Floods in north-east leave people dead, extreme rainfall to continue for next 4-5 days

  • The India Meteorological Department (IMD) has issued district-wise red alerts for all northeastern states, especially for areas located near the Brahmaputra and its tributaries this week.

Puja Das
First Published4 Jul 2024, 07:23 PM IST
Extremely heavy rainfall is expected over Arunachal Pradesh, Assam and Meghalaya on Thursday and Friday.
Extremely heavy rainfall is expected over Arunachal Pradesh, Assam and Meghalaya on Thursday and Friday.

More than 1.6 million people have been displaced in unabated flooding in the northeast, with Assam and Manipur the hardest hit by incessant rainfall. According to reports, the death toll in these two states reached 48 as of 3 July.

The situation prompted the India Meteorological Department (IMD) to issue district-wise red alerts for all northeastern states on Thursday, especially for areas located near the Brahmaputra river and its tributaries.

The weather bureau said two cyclonic circulations over northeast Rajasthan and a trough running from northeast Rajasthan to Bangladesh and over west Jharkhand may cause widespread rainfall accompanied by thunderstorm and lightning over east and northeast India, including Gangetic West Bengal, Andaman & Nicobar Islands, Jharkhand, Odisha, Bihar, Sub-Himalayan West Bengal, Sikkim, Arunachal Pradesh, Nagaland, Manipur, Mizoram, Tripura, Assam and Meghalaya during the next four-five days.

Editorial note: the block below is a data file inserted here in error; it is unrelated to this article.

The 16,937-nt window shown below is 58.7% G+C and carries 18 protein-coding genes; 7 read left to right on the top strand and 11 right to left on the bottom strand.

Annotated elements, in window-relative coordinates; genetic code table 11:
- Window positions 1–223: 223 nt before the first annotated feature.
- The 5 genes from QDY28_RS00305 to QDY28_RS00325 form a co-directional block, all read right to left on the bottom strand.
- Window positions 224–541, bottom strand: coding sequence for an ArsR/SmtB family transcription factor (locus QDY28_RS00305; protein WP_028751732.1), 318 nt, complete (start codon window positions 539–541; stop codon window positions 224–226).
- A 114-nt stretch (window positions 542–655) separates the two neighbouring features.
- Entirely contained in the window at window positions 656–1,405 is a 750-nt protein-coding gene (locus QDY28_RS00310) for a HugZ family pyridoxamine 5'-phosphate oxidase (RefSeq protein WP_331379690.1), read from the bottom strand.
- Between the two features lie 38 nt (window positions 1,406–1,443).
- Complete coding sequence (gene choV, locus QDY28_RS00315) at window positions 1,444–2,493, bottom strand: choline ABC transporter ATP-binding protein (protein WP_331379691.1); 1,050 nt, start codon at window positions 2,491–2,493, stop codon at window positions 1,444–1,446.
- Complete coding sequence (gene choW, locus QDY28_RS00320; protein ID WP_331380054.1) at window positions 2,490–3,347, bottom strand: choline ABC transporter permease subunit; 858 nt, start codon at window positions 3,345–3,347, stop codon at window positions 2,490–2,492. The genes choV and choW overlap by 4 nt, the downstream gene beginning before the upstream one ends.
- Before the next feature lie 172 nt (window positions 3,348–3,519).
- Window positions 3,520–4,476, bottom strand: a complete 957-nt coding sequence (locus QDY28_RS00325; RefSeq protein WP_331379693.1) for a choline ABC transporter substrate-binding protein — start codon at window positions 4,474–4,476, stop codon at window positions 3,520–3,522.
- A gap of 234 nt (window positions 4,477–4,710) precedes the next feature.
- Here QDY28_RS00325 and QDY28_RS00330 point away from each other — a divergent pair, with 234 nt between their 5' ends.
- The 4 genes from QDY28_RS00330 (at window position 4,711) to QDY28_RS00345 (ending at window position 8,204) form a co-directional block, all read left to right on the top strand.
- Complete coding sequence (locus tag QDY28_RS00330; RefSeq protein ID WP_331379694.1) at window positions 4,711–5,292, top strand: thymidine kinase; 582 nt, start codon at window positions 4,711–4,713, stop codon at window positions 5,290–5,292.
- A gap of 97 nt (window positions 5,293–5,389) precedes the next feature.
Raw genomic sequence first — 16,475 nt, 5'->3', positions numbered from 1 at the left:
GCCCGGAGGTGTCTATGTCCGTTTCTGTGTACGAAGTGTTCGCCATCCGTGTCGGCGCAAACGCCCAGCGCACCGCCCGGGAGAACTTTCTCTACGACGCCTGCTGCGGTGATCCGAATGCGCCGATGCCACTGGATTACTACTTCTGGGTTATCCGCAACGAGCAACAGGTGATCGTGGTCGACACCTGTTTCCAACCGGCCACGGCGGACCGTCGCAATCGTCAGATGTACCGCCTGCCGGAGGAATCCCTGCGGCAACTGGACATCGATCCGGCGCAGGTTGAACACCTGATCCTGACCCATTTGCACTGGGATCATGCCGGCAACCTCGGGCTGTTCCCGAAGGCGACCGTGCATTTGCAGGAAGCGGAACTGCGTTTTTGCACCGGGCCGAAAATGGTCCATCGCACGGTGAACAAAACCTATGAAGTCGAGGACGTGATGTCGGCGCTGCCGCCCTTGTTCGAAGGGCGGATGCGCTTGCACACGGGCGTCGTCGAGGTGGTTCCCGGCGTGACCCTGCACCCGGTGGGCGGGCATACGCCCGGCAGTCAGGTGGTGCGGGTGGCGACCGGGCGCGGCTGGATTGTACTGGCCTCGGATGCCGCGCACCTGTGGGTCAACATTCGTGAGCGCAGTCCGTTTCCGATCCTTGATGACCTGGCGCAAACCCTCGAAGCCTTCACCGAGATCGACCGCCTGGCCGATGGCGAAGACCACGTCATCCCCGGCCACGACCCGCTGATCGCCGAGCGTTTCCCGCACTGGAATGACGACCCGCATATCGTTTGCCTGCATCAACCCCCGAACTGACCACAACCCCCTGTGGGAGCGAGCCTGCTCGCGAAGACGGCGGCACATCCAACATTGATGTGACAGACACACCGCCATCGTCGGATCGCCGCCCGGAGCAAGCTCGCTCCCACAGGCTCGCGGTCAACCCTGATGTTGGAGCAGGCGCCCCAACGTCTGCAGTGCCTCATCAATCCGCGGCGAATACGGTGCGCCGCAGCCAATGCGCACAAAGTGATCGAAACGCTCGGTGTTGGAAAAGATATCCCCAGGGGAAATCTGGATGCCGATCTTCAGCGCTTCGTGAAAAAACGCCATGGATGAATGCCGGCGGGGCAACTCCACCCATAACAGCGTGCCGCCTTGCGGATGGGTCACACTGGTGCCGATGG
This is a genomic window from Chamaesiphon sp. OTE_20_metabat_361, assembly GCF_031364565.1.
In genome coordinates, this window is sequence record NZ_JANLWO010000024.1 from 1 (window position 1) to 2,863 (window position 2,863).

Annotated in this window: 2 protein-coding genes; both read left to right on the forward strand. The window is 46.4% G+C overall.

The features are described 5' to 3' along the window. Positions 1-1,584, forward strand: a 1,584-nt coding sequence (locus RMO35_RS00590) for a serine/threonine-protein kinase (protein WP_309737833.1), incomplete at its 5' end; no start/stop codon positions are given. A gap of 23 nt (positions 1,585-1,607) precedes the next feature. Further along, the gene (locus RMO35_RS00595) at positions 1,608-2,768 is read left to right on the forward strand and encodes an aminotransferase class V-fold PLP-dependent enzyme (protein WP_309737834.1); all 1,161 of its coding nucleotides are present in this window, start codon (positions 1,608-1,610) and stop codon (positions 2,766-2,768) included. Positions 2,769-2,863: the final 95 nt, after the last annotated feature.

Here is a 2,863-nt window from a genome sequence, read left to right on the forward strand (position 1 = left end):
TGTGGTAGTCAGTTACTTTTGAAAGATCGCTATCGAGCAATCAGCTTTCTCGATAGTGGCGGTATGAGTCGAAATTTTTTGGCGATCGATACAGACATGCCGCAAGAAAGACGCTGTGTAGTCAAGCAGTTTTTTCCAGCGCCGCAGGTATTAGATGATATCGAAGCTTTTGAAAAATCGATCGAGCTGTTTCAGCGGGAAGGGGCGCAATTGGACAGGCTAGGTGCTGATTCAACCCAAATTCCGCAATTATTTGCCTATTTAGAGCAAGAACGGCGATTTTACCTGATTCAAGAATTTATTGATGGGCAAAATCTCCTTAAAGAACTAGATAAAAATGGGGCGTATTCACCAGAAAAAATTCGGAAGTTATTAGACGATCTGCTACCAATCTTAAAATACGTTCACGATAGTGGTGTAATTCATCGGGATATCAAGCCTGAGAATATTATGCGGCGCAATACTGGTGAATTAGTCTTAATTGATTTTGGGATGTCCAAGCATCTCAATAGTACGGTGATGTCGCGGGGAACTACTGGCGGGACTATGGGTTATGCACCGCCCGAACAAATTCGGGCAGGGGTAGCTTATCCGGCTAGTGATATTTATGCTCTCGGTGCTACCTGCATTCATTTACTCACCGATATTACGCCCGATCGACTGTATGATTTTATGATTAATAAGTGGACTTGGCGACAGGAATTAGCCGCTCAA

Heavy rains on Thursday and Friday

Extremely heavy rainfall is expected over Arunachal Pradesh, Assam and Meghalaya on Thursday and Friday.

With heavy rain and overflowing rivers, Assam and Arunachal Pradesh have been reeling under severe flooding and the state administrations are bracing themselves for a deterioration in the situation over the next few days.

This has prompted the authorities in Assam to evacuate thousands to relief camps due to extensive damage to homes and infrastructure.

The flood situation in Assam further deteriorated with over 1.65 million population affected in 29 districts with the major rivers flowing above the danger level across the state on 4 July, officials said. Eight people died from drowning.